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Daylight savings time: clocks should 'spring ahead'

With the beginning of daylight savings time, clocks should 'spring ahead' an hour. It's also a good reminder to replace batteries in fire and carbon monoxide detectors.

AP Photo/Charlie Riedel
Custodian Ray Keen checks the time on a clock face after changing the time on the 97-year-old clock atop the Clay County Courthouse in Clay Center, Kan.
AP Photo/Rob Swanson, FILE
Pat Boyden, owner of the Green Mountain Clock Shop in Williston, Vt., sets the time forward on one of the hundreds of clocks in his shop in preparation for daylight savings time.

The proverb “spring ahead, fall back” is appropriate, so remember to set your clocks ahead one hour Sunday morning. The official change takes place at 2 a.m., but most people adjust their clocks and watches Saturday night before going to bed.

Many don't relish the thought of losing 60 minutes of sleep, while others take consolation in the extra hour of daylight in the evening. For those who worry about sleep loss, the University of Connecticut has some good tips. This includes avoiding caffeine, nicotine, and alcohol, as well as taking a brief nap on Saturday.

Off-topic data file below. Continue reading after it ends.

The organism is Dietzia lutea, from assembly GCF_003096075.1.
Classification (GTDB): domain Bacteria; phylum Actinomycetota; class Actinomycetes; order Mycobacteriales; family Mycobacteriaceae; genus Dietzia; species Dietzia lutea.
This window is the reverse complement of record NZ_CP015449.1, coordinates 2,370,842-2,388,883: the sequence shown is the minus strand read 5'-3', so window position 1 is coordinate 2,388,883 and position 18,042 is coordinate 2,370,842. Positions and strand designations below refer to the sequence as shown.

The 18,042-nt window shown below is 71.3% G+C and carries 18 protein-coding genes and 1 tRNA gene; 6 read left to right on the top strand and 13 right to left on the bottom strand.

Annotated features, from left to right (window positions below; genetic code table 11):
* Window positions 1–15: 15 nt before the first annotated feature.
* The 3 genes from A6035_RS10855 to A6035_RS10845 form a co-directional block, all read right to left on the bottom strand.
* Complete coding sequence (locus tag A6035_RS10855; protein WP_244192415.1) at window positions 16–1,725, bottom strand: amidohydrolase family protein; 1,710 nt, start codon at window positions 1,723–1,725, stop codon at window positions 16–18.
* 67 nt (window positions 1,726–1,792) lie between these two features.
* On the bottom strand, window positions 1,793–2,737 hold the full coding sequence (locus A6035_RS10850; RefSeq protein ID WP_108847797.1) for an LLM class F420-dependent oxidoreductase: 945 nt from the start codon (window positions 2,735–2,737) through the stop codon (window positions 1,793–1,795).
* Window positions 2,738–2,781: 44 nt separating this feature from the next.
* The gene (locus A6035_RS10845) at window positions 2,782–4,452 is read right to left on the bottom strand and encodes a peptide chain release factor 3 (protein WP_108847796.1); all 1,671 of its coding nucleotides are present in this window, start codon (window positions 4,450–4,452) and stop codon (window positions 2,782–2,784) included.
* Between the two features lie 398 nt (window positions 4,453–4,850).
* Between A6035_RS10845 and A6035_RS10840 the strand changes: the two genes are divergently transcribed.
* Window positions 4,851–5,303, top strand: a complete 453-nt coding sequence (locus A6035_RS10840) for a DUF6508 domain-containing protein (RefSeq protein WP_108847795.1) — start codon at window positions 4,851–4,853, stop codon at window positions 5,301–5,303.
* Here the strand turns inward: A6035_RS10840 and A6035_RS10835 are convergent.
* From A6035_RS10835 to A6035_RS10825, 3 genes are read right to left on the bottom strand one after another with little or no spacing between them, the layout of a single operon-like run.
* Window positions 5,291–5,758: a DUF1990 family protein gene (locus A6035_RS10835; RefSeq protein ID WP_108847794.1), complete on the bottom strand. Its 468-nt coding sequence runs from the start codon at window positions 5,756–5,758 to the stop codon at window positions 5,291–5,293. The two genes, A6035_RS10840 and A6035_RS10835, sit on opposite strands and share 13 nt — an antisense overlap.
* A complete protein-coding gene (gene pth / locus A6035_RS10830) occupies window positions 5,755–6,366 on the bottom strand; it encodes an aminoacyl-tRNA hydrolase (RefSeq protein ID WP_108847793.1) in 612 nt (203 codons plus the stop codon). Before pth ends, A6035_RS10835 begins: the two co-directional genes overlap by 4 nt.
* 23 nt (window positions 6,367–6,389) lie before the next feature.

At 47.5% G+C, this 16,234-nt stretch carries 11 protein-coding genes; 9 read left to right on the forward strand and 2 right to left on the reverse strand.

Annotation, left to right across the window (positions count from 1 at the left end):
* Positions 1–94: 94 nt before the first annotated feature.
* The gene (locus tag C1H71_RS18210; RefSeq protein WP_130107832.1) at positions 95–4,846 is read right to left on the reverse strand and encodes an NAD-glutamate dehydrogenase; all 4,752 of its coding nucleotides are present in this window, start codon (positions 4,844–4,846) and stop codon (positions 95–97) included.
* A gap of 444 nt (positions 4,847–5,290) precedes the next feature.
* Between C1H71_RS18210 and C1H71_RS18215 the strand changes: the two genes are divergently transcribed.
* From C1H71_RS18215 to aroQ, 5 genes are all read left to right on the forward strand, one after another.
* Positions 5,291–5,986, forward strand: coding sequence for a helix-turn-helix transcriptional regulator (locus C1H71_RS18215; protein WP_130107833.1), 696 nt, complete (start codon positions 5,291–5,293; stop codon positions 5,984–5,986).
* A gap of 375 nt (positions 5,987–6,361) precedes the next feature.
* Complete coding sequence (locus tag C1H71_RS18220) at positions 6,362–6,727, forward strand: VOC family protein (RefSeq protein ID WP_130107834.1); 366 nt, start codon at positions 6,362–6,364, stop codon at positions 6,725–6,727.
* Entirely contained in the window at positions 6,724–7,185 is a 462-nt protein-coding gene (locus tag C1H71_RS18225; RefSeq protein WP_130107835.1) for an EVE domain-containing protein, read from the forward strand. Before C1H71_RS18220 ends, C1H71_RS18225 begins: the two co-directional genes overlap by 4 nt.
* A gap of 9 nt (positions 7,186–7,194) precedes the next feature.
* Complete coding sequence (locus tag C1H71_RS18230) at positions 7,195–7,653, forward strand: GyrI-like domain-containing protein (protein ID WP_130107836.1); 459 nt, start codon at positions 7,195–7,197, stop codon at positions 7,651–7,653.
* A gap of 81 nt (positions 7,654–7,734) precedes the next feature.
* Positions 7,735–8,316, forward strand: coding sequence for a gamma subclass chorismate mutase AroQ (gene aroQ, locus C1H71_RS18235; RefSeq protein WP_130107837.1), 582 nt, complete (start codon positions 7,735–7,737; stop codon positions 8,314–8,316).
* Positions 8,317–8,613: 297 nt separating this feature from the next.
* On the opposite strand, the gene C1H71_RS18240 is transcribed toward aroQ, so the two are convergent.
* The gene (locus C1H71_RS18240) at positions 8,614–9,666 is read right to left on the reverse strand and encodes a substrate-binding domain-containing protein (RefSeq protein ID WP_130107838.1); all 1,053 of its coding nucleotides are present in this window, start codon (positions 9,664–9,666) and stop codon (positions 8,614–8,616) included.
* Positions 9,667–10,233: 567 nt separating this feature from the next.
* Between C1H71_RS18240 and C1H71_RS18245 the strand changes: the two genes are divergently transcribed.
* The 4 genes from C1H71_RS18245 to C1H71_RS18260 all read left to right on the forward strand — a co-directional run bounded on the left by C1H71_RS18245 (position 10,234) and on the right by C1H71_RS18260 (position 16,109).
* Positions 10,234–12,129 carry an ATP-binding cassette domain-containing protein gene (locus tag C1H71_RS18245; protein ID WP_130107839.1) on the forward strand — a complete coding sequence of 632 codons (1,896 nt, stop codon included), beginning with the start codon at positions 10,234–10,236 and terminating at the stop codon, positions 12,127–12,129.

For those who are truly desperate to escape time shifts, Hawaii, a majority of Arizona, Puerto Rico, and the Virgin Islands do not observe daylight savings time. They may be nice places to live and sleep. But if relocation is impractical, you’ll just have to hang on until the first Sunday in November when daylight savings time ends.

The biannual ritual is also a time when fire departments encourage people to replace batteries in carbon monoxide and smoke detectors. Daylight savings time is a handy reminder to swap new batteries for old. Smart phones, computers and even some digital clocks will make adjustments without human intervention.

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